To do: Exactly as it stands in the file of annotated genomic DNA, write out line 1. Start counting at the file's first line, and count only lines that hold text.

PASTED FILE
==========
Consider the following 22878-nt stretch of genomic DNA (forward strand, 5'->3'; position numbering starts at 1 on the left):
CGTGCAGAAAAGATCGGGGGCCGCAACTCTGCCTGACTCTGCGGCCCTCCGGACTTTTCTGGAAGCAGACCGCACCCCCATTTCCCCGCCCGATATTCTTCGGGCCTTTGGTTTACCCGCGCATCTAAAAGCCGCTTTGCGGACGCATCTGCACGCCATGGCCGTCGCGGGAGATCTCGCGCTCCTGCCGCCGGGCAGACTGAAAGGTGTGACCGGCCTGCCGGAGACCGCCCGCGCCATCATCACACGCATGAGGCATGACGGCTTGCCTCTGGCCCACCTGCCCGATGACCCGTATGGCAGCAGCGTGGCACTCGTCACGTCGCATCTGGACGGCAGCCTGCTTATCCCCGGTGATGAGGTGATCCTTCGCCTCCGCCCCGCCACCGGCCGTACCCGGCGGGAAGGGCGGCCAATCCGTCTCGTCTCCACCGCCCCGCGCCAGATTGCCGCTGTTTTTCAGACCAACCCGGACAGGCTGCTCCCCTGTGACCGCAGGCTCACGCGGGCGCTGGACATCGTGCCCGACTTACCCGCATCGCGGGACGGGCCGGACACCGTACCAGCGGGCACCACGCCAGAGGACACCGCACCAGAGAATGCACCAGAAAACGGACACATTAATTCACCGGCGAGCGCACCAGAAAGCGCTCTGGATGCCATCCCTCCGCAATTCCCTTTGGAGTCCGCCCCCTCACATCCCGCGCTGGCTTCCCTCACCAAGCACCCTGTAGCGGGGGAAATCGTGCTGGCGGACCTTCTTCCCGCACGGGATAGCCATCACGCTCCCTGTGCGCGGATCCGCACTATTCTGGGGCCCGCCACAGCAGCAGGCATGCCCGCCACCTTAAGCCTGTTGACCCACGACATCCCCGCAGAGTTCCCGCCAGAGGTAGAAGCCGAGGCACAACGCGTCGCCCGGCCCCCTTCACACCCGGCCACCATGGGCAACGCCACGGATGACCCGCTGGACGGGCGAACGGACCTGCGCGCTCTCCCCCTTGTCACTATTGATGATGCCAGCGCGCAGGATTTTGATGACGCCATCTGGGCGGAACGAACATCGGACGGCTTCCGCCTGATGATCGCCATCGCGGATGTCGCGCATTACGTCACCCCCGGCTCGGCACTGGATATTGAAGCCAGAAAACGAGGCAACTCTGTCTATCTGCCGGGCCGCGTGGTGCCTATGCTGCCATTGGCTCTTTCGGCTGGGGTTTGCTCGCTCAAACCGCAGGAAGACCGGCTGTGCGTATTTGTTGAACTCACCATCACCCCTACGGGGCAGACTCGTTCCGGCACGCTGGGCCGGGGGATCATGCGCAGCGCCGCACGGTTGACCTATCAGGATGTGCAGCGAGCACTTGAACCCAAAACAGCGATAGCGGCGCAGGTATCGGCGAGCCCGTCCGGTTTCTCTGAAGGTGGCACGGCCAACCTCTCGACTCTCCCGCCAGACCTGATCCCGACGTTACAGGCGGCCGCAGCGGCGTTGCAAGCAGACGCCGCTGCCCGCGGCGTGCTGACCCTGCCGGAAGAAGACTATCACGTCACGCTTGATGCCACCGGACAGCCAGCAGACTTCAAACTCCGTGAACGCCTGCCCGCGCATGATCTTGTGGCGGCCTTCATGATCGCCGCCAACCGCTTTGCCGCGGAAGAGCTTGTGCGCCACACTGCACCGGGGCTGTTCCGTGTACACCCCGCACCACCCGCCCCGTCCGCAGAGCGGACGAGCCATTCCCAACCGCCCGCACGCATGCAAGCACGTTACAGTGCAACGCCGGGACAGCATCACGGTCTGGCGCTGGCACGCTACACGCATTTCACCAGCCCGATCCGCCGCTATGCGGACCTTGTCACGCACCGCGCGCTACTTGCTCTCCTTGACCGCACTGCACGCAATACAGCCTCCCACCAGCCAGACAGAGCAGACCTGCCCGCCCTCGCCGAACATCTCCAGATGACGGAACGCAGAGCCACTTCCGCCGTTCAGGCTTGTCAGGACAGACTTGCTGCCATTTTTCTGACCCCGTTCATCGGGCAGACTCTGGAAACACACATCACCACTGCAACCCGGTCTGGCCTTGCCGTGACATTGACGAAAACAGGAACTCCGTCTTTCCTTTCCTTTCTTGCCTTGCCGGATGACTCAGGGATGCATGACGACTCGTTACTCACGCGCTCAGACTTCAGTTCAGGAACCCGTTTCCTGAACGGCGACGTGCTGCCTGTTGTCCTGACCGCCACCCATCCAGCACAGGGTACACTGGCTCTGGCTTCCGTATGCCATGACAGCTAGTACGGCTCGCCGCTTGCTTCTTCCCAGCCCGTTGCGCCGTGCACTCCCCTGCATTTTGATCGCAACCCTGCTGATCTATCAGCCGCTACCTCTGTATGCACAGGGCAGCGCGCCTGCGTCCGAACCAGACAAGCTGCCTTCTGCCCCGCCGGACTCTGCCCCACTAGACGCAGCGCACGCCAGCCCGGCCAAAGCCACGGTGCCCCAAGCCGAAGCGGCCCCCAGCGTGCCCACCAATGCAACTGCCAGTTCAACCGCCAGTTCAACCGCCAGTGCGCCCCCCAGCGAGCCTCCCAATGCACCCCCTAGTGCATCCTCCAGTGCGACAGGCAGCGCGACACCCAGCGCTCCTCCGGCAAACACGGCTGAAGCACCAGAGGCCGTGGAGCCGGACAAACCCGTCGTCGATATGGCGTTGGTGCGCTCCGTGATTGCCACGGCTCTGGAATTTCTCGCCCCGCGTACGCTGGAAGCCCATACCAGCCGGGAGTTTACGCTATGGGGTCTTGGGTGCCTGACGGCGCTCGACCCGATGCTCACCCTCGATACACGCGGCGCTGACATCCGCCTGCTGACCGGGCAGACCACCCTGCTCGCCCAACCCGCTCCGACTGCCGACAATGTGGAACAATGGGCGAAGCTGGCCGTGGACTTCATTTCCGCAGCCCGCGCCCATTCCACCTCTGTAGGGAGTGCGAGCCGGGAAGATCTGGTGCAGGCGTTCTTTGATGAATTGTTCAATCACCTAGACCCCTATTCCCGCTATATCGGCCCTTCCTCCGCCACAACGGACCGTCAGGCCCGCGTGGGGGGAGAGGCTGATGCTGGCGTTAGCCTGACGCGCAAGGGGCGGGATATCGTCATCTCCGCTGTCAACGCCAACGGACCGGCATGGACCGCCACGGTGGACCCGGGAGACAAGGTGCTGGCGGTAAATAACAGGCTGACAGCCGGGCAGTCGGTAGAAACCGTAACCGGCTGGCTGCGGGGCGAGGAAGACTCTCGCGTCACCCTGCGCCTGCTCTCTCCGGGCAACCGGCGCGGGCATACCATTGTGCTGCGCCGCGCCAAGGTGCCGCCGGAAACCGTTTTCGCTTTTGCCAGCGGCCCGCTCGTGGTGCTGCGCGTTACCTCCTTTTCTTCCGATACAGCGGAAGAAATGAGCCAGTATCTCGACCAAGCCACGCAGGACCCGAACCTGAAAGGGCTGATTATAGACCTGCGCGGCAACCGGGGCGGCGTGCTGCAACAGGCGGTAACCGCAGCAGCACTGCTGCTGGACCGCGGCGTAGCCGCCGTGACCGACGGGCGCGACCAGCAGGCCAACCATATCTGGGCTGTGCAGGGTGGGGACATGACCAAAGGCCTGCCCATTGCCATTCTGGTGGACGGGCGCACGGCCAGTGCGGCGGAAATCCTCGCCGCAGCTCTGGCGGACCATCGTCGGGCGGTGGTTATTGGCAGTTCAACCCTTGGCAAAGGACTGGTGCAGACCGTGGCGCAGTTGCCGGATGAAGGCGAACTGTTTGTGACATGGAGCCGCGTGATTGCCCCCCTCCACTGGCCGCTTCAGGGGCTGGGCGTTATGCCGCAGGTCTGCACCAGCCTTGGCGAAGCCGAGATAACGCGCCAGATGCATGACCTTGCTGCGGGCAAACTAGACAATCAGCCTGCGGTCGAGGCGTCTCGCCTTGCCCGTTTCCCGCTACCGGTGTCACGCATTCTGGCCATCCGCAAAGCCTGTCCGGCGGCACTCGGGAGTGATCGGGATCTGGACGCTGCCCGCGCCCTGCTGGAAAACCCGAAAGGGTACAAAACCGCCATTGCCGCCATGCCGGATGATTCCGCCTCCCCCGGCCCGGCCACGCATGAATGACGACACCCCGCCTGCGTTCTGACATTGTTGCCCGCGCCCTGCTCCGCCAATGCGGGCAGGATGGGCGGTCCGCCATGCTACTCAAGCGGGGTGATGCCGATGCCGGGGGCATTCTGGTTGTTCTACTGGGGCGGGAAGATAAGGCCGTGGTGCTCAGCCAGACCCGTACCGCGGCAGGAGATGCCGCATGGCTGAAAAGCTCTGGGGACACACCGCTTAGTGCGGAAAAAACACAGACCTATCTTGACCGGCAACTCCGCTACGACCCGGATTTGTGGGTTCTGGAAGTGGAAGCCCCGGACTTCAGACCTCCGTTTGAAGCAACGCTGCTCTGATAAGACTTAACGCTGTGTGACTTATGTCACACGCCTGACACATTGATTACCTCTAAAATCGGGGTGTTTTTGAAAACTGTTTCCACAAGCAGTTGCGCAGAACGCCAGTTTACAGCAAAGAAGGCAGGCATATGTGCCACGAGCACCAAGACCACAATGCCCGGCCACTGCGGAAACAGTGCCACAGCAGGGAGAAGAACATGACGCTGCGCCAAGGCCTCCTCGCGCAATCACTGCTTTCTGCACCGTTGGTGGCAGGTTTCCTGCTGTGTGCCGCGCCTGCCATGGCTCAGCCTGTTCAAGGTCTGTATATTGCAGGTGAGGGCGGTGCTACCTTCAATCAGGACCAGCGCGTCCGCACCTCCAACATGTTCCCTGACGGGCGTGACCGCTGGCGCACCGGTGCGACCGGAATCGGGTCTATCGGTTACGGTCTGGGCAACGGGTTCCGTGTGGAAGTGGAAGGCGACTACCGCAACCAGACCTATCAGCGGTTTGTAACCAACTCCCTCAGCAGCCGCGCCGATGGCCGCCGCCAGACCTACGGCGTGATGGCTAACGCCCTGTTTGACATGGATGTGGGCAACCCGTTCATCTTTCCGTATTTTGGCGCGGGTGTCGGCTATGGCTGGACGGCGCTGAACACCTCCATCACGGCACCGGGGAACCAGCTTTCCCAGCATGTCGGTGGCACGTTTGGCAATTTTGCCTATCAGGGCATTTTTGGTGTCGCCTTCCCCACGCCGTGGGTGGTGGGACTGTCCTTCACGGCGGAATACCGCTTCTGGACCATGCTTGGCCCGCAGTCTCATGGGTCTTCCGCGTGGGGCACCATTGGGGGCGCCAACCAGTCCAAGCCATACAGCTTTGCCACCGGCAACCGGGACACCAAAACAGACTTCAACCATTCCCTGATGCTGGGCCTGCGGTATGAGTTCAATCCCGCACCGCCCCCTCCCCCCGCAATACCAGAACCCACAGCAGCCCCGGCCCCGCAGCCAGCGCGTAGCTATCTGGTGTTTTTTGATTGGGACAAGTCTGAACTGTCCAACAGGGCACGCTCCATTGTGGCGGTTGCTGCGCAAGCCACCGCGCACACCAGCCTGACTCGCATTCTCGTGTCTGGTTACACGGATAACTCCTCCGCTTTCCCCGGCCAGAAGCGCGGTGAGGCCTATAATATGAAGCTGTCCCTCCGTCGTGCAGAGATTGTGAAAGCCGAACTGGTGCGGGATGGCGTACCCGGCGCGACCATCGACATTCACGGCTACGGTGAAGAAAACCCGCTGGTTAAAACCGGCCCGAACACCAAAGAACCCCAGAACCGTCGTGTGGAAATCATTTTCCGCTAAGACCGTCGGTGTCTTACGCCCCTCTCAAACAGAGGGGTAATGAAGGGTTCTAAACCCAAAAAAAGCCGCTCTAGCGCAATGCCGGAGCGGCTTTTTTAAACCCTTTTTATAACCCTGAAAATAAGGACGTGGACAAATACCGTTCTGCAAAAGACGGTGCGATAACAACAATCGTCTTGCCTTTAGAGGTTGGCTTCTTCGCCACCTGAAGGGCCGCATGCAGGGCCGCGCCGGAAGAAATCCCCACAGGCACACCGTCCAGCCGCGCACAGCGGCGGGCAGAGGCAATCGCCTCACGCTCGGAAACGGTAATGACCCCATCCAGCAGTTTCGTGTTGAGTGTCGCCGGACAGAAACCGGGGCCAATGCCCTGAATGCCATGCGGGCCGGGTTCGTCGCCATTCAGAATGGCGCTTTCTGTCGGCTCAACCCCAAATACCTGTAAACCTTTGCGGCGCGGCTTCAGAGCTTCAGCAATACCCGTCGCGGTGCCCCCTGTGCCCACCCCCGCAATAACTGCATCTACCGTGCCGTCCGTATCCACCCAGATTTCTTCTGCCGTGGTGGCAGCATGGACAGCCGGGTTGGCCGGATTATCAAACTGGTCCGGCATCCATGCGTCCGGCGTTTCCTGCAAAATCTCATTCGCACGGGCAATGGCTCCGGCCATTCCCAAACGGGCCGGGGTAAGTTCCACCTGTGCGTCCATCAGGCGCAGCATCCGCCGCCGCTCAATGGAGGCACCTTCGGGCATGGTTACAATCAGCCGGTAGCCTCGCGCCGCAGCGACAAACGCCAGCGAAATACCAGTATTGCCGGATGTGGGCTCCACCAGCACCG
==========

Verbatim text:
Consider the following 22878-nt stretch of genomic DNA (forward strand, 5'->3'; position numbering starts at 1 on the left):